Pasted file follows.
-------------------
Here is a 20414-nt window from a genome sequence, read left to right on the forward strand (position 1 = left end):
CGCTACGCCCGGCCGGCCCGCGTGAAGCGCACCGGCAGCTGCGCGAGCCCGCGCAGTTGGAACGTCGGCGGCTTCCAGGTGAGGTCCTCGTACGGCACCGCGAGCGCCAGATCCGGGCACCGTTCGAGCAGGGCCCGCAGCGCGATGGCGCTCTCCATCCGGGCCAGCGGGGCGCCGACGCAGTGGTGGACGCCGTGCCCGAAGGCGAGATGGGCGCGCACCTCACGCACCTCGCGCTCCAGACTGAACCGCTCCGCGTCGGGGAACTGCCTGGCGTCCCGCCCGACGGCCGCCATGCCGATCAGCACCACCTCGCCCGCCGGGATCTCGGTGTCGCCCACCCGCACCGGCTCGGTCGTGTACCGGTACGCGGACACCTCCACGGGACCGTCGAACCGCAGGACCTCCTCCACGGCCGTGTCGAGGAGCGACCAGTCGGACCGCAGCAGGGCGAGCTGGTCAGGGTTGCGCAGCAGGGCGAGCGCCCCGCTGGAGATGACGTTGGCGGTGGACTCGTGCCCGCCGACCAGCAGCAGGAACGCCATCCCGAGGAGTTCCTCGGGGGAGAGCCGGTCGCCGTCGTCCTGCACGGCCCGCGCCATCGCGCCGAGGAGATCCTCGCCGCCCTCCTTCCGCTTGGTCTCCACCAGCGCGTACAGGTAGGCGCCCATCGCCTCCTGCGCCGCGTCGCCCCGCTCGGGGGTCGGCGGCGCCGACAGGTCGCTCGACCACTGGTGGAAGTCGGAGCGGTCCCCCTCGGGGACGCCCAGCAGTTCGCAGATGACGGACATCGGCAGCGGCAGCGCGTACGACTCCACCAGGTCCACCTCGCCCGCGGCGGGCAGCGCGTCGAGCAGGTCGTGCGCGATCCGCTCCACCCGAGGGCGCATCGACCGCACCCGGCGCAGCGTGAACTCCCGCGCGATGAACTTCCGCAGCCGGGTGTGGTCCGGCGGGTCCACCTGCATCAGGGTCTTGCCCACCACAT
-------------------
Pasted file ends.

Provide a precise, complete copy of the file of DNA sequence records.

Here is a 20414-nt window from a genome sequence, read left to right on the forward strand (position 1 = left end):
CGCTACGCCCGGCCGGCCCGCGTGAAGCGCACCGGCAGCTGCGCGAGCCCGCGCAGTTGGAACGTCGGCGGCTTCCAGGTGAGGTCCTCGTACGGCACCGCGAGCGCCAGATCCGGGCACCGTTCGAGCAGGGCCCGCAGCGCGATGGCGCTCTCCATCCGGGCCAGCGGGGCGCCGACGCAGTGGTGGACGCCGTGCCCGAAGGCGAGATGGGCGCGCACCTCACGCACCTCGCGCTCCAGACTGAACCGCTCCGCGTCGGGGAACTGCCTGGCGTCCCGCCCGACGGCCGCCATGCCGATCAGCACCACCTCGCCCGCCGGGATCTCGGTGTCGCCCACCCGCACCGGCTCGGTCGTGTACCGGTACGCGGACACCTCCACGGGACCGTCGAACCGCAGGACCTCCTCCACGGCCGTGTCGAGGAGCGACCAGTCGGACCGCAGCAGGGCGAGCTGGTCAGGGTTGCGCAGCAGGGCGAGCGCCCCGCTGGAGATGACGTTGGCGGTGGACTCGTGCCCGCCGACCAGCAGCAGGAACGCCATCCCGAGGAGTTCCTCGGGGGAGAGCCGGTCGCCGTCGTCCTGCACGGCCCGCGCCATCGCGCCGAGGAGATCCTCGCCGCCCTCCTTCCGCTTGGTCTCCACCAGCGCGTACAGGTAGGCGCCCATCGCCTCCTGCGCCGCGTCGCCCCGCTCGGGGGTCGGCGGCGCCGACAGGTCGCTCGACCACTGGTGGAAGTCGGAGCGGTCCCCCTCGGGGACGCCCAGCAGTTCGCAGATGACGGACATCGGCAGCGGCAGCGCGTACGACTCCACCAGGTCCACCTCGCCCGCGGCGGGCAGCGCGTCGAGCAGGTCGTGCGCGATCCGCTCCACCCGAGGGCGCATCGACCGCACCCGGCGCAGCGTGAACTCCCGCGCGATGAACTTCCGCAGCCGGGTGTGGTCCGGCGGGTCCACCTGCATCAGGGTCTTGCCCACCACAT